• model: A JSON file produced by XGBoost, representing a decision tree or GBDT model.

  • start_idx: index of the first point to evaluate.

  • num_attack: number of point to be evaluated. We evaluate num_attack data points starting from start_idx in the input LIBSVM file.

  • eps_init: the first epsilon in the binary search. This epsilon is also use to compute verified error. If you only need to get the verified error at a certain epsilon, you can disable binary search by setting max_search to 1.

  • max_clique: maximum number of nodes in a clique, usually set to 2 to 4.

  • max_search: maximum number of binary search for searching the largest epsilon that our algorithm can verify. Usually set to 10. If you only need to get the verified error at a certain epsilon, you can disable binary search by setting max_search to 1, and set eps_init to the epsilon you want to evaluate.

  • max_level: maximum number of levels of clique search. A larger number will produce better quality bounds but the verification process becomes much slower. Usually set to 1 to 2.

  • num_classes: number of classes in dataset.

  • dp: use dynamic programming to sum up nodes on the last level. Optional. Default is 0, which means DP is not used, and a simple summation is used instead.

  • one_attr: the only feature allowed to be perturbed (used to reproduce our experience in Figure 4). Optional. Default is -100, which disables this setting and assumes all features are perturbed.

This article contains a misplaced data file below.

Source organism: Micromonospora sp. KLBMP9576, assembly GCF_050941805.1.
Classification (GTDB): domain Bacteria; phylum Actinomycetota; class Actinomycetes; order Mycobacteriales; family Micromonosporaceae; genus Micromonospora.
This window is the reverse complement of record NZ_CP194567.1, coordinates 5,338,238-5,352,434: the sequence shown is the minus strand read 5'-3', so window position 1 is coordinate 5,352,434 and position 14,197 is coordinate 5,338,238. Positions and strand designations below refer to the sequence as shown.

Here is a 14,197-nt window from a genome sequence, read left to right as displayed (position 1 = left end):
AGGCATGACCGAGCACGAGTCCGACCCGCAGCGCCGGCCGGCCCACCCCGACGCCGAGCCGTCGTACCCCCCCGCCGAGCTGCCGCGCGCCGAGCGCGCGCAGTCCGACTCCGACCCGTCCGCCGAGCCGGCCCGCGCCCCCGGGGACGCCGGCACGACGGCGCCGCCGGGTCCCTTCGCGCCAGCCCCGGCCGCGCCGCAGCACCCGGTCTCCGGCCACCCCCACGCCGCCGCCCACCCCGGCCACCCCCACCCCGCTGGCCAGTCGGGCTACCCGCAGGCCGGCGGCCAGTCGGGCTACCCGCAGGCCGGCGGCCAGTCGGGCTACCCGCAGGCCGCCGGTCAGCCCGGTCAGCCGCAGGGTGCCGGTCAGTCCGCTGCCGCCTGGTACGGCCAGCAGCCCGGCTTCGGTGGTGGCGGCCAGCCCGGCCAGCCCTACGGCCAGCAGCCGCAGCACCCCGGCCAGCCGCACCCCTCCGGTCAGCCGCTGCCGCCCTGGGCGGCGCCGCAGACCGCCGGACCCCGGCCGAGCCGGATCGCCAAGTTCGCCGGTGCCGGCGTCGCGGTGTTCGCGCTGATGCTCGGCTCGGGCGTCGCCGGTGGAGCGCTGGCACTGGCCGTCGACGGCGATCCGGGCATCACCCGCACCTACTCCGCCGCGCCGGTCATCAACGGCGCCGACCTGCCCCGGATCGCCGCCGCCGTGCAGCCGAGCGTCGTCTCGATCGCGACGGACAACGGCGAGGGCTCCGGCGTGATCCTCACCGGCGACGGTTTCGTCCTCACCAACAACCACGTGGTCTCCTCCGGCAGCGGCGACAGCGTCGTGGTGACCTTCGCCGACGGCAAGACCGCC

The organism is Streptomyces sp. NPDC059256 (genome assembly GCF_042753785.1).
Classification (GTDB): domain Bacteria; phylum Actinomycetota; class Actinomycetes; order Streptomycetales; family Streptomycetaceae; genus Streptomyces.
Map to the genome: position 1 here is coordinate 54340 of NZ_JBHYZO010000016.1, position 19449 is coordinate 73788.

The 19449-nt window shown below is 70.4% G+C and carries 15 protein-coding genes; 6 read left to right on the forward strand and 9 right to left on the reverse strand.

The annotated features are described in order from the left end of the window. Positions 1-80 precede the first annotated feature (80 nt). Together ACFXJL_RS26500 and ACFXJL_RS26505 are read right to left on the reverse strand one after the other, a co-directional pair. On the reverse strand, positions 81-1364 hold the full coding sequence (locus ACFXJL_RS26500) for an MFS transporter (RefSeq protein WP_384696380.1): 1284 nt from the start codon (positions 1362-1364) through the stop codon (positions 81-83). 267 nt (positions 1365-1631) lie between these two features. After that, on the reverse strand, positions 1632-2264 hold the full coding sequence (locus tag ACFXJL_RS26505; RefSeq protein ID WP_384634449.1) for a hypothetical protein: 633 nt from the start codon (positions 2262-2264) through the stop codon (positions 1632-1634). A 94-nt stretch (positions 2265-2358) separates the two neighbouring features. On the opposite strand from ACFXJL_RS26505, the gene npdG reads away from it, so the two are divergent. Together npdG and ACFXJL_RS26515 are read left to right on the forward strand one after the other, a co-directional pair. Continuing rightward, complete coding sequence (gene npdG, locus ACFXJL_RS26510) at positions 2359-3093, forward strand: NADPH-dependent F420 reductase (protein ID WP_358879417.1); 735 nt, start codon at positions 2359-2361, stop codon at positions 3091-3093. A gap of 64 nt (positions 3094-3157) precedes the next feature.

• feature_start: the index of the first feature. Optional. Default is 1. Some LIBSVM files might have a different starting index, for example, 0. In this case, you need to correctly set this configuration for correct verification.

Models used in our paper

We provide all GBDT models used in our paper at the following link:

wget http://download.huan-zhang.com/models/tree-verify/tree_verification_models.tar.bz2
tar jxvf tree_verification_models.tar.bz2

where you can find all the JSON model files (dumped from XGBoost) used in our experiments inside the tree_verification_models folder. Subdirectories named with "robust" include models trained using the robust GBDT training method by Chen et al., and "unrobust" models are trained using regular XGBoost.

You can’t perform that action at this time.